“This reaffirmation of our alliance’s central pillar heartened me,” Oren wrote.
Uncle Joe at AIPAC: Tough love and applause
It’s a balance Biden handily navigated in his video speech to AIPAC, which drew repeated applause.
“Palestinians need to eradicate incitement on the West Bank — eradicate it. They need to end the rocket attacks from Gaza — stop it,” he said. “They need to accept once and for all the reality and the right of a secure democratic and Jewish state of Israel in the Middle East.
“And Israel I think has to stop the threats of annexation and settlement activity like the recent announcement to build thousands of settlements in E1,” he continued, referring to a patch of land between Jerusalem’s eastern border and the settlement of Maale Adumim that the Palestinians say is critical to contiguity in any future state. “That’s going to choke off any hope for peace, and to be frank those moves are taking Israel further from its democratic values.”
There were no boos, and Biden’s reference to the two-state outcome was applauded. Biden had effectively undercut Sanders’ implied argument that a critique of Israeli policies would not play at AIPAC.
Biden’s Mishpocha
Those endless references to Donald Trump’s Jewish son-in-law Jared Kushner meant to establish the president’s Jewish cred? Biden multiplies it by three: All of his adult children have married Jews. He has boasted about the piles of yarmulkes he possesses.
“I’m probably one of the few Christian members of the Congress who can say the motzi,” he said in 2011 at Detroit’s Yeshiva Beth Yehuda anniversary dinner. “I’ve attended more Jewish dinners than some of you have. I’ve raised more money from AIPAC than some of you have. I have spent more money raising money for the Federation than some of you have. You think I’m kidding, don’t you. I’m not.”
Biden also has longstanding ties with the pro-Israel community. Michael Adler, who is involved with an array of Jewish groups, was the finance chairman of his 2008 presidential campaign.
In Other News
Absent enemies: President Donald Trump joined Sanders in dominating the proceedings at this year’s AIPAC conference, despite their absences. The lobby is lurching between a Democratic left that doesn’t want it and a Republican right that no longer needs it.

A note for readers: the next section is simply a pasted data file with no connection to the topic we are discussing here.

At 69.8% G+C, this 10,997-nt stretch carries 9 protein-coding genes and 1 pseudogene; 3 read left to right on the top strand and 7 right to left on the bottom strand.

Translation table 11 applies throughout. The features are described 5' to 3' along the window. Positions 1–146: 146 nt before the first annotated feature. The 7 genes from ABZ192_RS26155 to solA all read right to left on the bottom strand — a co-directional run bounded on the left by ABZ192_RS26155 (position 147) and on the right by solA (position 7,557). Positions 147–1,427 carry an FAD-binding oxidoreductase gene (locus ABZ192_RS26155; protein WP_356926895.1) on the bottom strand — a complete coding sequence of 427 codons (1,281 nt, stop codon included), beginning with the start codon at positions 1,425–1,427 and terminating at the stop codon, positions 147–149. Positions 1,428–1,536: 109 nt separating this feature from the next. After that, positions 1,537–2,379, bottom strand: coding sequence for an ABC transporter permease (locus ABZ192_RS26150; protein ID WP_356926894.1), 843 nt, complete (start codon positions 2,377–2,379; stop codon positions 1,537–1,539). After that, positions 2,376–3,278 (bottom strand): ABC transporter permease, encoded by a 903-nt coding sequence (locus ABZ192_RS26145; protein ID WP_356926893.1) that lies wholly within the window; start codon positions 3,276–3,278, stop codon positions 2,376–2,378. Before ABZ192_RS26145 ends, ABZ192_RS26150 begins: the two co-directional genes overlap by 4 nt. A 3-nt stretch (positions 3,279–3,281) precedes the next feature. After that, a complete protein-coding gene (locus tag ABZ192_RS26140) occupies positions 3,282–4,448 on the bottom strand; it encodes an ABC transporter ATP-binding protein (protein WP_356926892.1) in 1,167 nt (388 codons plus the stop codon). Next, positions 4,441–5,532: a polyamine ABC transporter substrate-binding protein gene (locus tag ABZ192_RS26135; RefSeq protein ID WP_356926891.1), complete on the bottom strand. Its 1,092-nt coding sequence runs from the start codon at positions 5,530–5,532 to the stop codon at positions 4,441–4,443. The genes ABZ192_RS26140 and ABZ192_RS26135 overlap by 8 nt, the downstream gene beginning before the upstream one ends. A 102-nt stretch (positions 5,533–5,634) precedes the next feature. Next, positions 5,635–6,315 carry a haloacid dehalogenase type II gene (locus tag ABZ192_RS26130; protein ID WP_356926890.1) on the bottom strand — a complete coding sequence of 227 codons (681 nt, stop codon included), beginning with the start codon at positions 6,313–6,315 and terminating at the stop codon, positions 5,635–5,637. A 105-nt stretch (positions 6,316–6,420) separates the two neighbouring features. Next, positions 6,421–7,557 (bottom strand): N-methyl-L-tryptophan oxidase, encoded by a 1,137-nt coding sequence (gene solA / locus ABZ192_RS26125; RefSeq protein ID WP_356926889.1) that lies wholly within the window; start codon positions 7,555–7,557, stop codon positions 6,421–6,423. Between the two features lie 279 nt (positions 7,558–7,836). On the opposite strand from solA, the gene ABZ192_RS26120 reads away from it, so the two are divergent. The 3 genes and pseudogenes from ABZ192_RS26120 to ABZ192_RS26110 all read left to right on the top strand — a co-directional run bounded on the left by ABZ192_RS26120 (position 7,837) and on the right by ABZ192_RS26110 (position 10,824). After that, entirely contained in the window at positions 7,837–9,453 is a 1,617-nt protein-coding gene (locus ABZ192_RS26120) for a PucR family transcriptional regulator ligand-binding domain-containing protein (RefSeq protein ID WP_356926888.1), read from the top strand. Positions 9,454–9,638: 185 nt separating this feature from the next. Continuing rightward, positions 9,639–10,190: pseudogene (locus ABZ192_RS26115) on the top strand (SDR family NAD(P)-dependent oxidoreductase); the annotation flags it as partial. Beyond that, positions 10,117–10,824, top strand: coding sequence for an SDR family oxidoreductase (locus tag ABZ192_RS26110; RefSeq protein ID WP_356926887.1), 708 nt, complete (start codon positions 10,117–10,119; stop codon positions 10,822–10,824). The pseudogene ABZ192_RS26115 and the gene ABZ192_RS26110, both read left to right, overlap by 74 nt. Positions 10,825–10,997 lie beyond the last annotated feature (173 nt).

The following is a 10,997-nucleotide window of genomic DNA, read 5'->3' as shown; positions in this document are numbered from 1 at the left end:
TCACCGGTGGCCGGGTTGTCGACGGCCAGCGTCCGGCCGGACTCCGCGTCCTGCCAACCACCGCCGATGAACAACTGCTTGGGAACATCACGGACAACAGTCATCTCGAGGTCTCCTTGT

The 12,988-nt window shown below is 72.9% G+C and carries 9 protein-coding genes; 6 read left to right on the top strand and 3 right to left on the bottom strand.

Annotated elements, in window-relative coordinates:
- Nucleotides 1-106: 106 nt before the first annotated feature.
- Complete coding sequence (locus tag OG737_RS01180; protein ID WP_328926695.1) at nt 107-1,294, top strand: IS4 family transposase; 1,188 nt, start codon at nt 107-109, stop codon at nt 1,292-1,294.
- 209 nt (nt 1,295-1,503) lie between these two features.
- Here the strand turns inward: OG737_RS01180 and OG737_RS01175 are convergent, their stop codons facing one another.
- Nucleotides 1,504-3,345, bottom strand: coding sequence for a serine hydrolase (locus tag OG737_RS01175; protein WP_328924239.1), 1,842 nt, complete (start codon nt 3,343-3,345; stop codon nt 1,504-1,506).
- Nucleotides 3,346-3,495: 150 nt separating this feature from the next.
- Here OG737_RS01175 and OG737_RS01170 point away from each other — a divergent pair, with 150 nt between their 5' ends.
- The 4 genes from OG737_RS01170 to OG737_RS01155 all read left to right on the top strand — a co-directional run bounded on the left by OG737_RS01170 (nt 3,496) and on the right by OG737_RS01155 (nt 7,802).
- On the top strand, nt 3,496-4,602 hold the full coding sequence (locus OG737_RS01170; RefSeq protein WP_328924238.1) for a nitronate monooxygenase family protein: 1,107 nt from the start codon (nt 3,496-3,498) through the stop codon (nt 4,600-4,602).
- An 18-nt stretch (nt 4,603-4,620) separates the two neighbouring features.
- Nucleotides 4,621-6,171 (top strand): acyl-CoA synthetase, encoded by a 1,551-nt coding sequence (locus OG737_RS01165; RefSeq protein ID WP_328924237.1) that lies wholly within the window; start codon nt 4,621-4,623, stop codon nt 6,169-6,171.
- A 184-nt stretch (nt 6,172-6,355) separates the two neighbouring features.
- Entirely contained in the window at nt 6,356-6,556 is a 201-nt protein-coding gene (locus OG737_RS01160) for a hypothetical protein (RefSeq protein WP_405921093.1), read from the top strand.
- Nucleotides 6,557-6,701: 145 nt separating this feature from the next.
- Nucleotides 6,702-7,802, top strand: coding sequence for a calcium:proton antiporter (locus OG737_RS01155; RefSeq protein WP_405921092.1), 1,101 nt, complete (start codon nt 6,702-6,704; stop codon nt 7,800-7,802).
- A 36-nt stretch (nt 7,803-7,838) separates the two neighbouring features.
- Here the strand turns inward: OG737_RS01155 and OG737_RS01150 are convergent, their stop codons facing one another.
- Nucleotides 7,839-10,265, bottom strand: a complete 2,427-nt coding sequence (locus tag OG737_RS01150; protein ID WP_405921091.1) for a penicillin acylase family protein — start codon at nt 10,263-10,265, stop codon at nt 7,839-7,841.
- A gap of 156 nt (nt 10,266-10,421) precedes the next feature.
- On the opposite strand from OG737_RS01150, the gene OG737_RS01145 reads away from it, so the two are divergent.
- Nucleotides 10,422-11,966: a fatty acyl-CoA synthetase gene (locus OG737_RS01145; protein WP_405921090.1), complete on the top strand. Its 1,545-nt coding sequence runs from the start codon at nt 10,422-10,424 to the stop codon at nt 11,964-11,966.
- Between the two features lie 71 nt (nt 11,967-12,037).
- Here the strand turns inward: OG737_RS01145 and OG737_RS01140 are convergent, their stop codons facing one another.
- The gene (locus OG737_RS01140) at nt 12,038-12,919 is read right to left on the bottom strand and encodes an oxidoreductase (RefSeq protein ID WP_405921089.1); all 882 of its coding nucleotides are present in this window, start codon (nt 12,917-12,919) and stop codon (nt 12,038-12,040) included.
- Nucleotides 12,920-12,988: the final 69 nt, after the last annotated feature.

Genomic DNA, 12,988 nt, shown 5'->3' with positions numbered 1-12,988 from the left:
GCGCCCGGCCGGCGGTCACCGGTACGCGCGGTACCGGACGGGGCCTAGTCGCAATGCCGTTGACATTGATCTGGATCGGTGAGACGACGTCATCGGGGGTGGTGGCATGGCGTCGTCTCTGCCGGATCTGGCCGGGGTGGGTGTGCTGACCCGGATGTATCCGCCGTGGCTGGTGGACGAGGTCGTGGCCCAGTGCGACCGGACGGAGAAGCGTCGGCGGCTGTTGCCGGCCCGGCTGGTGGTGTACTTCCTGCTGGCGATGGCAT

Save those selfies: The tireless Elizabeth Warren’s campaign petered out, leaving many Jewish progressives wondering which candidate to back. It won’t be Mike Bloomberg: The Jewish former mayor of New York packed it in a day earlier.
Cell-block sellout: Alan Gross slammed Sanders for praising the regime that imprisoned him — while he was visiting Gross in jail.
WORTH A LOOK
At Vital Interests, Thomas Joscelyn of the Foundation for Defense of Democracies examines the peace deal between the Trump administration and the Taliban, and says it’s worse than no deal at all.
“It was a bilateral withdrawal agreement — a desperate attempt to wash America’s hands of Afghanistan before the 2020 presidential election,” Joscelyn says.
TWEET SO SWEET
Fleur Hassan-Nahoum, the deputy mayor of Jerusalem, delivers humorous coronavirus instructions to her constituents.
https://twitter.com/FleurHassanN/status/1235296147364868096
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The Tell is a weekly roundup of the latest Jewish political news from Ron Kampeas, the Jewish Telegraphic Agency’s Washington Bureau Chief. Sign up here to receive The Tell in your inbox on Thursday evenings.